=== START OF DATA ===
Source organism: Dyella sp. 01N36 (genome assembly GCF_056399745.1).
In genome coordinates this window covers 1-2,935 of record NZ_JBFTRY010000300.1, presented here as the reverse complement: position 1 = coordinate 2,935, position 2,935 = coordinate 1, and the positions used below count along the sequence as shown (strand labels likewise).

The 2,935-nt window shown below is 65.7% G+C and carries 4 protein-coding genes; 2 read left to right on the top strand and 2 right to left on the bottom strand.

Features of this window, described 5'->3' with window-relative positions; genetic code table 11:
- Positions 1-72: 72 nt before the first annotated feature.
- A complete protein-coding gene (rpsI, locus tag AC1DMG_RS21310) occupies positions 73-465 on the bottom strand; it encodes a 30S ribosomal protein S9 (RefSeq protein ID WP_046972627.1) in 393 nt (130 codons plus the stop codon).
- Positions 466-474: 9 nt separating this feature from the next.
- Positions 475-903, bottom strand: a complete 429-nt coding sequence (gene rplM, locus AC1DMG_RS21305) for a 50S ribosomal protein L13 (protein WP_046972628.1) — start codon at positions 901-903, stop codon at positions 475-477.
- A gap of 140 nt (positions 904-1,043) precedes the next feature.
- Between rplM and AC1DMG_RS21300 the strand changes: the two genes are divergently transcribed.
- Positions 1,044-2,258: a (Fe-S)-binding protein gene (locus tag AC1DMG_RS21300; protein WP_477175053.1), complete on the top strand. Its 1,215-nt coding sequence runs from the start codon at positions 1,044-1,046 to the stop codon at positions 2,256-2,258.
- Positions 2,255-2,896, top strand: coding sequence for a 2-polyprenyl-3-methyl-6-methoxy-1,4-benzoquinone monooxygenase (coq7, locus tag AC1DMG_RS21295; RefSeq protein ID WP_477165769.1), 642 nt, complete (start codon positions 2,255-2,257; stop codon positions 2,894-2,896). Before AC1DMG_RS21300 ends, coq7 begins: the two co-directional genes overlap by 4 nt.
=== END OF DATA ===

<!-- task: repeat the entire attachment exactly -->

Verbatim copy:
Source organism: Dyella sp. 01N36 (genome assembly GCF_056399745.1).
In genome coordinates this window covers 1-2,935 of record NZ_JBFTRY010000300.1, presented here as the reverse complement: position 1 = coordinate 2,935, position 2,935 = coordinate 1, and the positions used below count along the sequence as shown (strand labels likewise).

The 2,935-nt window shown below is 65.7% G+C and carries 4 protein-coding genes; 2 read left to right on the top strand and 2 right to left on the bottom strand.

Features of this window, described 5'->3' with window-relative positions; genetic code table 11:
- Positions 1-72: 72 nt before the first annotated feature.
- A complete protein-coding gene (rpsI, locus tag AC1DMG_RS21310) occupies positions 73-465 on the bottom strand; it encodes a 30S ribosomal protein S9 (RefSeq protein ID WP_046972627.1) in 393 nt (130 codons plus the stop codon).
- Positions 466-474: 9 nt separating this feature from the next.
- Positions 475-903, bottom strand: a complete 429-nt coding sequence (gene rplM, locus AC1DMG_RS21305) for a 50S ribosomal protein L13 (protein WP_046972628.1) — start codon at positions 901-903, stop codon at positions 475-477.
- A gap of 140 nt (positions 904-1,043) precedes the next feature.
- Between rplM and AC1DMG_RS21300 the strand changes: the two genes are divergently transcribed.
- Positions 1,044-2,258: a (Fe-S)-binding protein gene (locus tag AC1DMG_RS21300; protein WP_477175053.1), complete on the top strand. Its 1,215-nt coding sequence runs from the start codon at positions 1,044-1,046 to the stop codon at positions 2,256-2,258.
- Positions 2,255-2,896, top strand: coding sequence for a 2-polyprenyl-3-methyl-6-methoxy-1,4-benzoquinone monooxygenase (coq7, locus tag AC1DMG_RS21295; RefSeq protein ID WP_477165769.1), 642 nt, complete (start codon positions 2,255-2,257; stop codon positions 2,894-2,896). Before AC1DMG_RS21300 ends, coq7 begins: the two co-directional genes overlap by 4 nt.